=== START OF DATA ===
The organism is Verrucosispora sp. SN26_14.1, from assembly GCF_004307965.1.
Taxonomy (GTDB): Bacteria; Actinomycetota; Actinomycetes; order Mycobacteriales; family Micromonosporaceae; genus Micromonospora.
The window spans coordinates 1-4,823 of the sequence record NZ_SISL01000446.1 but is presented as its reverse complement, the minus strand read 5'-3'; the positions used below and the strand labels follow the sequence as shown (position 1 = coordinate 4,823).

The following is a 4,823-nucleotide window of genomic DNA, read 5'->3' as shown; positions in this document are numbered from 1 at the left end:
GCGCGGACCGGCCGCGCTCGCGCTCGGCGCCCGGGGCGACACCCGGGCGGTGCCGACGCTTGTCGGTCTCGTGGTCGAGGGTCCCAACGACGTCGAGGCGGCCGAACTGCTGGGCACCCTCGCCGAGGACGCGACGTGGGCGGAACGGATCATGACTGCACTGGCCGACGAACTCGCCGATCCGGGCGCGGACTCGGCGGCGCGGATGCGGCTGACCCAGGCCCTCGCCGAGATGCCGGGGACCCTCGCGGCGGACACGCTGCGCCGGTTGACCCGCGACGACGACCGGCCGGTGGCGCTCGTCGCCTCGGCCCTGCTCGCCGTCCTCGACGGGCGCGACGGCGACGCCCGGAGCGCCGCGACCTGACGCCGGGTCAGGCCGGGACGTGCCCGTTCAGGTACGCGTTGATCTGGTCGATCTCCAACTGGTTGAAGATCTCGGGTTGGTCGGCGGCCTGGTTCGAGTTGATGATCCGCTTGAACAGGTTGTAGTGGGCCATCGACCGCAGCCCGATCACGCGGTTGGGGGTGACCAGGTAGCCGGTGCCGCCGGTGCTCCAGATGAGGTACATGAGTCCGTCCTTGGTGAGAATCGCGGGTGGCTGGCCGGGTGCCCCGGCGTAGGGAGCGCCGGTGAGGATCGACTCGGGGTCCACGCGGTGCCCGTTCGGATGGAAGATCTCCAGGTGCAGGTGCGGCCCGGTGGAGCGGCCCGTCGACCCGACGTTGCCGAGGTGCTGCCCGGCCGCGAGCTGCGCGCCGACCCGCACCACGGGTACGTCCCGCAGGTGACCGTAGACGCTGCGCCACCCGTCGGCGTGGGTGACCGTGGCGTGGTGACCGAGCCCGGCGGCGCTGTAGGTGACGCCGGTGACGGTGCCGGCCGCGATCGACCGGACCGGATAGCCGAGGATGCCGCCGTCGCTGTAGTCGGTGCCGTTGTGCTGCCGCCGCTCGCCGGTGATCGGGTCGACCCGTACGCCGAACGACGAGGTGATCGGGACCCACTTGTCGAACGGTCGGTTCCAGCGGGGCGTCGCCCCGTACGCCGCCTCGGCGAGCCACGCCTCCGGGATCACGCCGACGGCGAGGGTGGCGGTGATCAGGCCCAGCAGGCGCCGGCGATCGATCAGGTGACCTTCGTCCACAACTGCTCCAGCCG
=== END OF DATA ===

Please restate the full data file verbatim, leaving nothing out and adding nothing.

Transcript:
The organism is Verrucosispora sp. SN26_14.1, from assembly GCF_004307965.1.
Taxonomy (GTDB): Bacteria; Actinomycetota; Actinomycetes; order Mycobacteriales; family Micromonosporaceae; genus Micromonospora.
The window spans coordinates 1-4,823 of the sequence record NZ_SISL01000446.1 but is presented as its reverse complement, the minus strand read 5'-3'; the positions used below and the strand labels follow the sequence as shown (position 1 = coordinate 4,823).

The following is a 4,823-nucleotide window of genomic DNA, read 5'->3' as shown; positions in this document are numbered from 1 at the left end:
GCGCGGACCGGCCGCGCTCGCGCTCGGCGCCCGGGGCGACACCCGGGCGGTGCCGACGCTTGTCGGTCTCGTGGTCGAGGGTCCCAACGACGTCGAGGCGGCCGAACTGCTGGGCACCCTCGCCGAGGACGCGACGTGGGCGGAACGGATCATGACTGCACTGGCCGACGAACTCGCCGATCCGGGCGCGGACTCGGCGGCGCGGATGCGGCTGACCCAGGCCCTCGCCGAGATGCCGGGGACCCTCGCGGCGGACACGCTGCGCCGGTTGACCCGCGACGACGACCGGCCGGTGGCGCTCGTCGCCTCGGCCCTGCTCGCCGTCCTCGACGGGCGCGACGGCGACGCCCGGAGCGCCGCGACCTGACGCCGGGTCAGGCCGGGACGTGCCCGTTCAGGTACGCGTTGATCTGGTCGATCTCCAACTGGTTGAAGATCTCGGGTTGGTCGGCGGCCTGGTTCGAGTTGATGATCCGCTTGAACAGGTTGTAGTGGGCCATCGACCGCAGCCCGATCACGCGGTTGGGGGTGACCAGGTAGCCGGTGCCGCCGGTGCTCCAGATGAGGTACATGAGTCCGTCCTTGGTGAGAATCGCGGGTGGCTGGCCGGGTGCCCCGGCGTAGGGAGCGCCGGTGAGGATCGACTCGGGGTCCACGCGGTGCCCGTTCGGATGGAAGATCTCCAGGTGCAGGTGCGGCCCGGTGGAGCGGCCCGTCGACCCGACGTTGCCGAGGTGCTGCCCGGCCGCGAGCTGCGCGCCGACCCGCACCACGGGTACGTCCCGCAGGTGACCGTAGACGCTGCGCCACCCGTCGGCGTGGGTGACCGTGGCGTGGTGACCGAGCCCGGCGGCGCTGTAGGTGACGCCGGTGACGGTGCCGGCCGCGATCGACCGGACCGGATAGCCGAGGATGCCGCCGTCGCTGTAGTCGGTGCCGTTGTGCTGCCGCCGCTCGCCGGTGATCGGGTCGACCCGTACGCCGAACGACGAGGTGATCGGGACCCACTTGTCGAACGGTCGGTTCCAGCGGGGCGTCGCCCCGTACGCCGCCTCGGCGAGCCACGCCTCCGGGATCACGCCGACGGCGAGGGTGGCGGTGATCAGGCCCAGCAGGCGCCGGCGATCGATCAGGTGACCTTCGTCCACAACTGCTCCAGCCG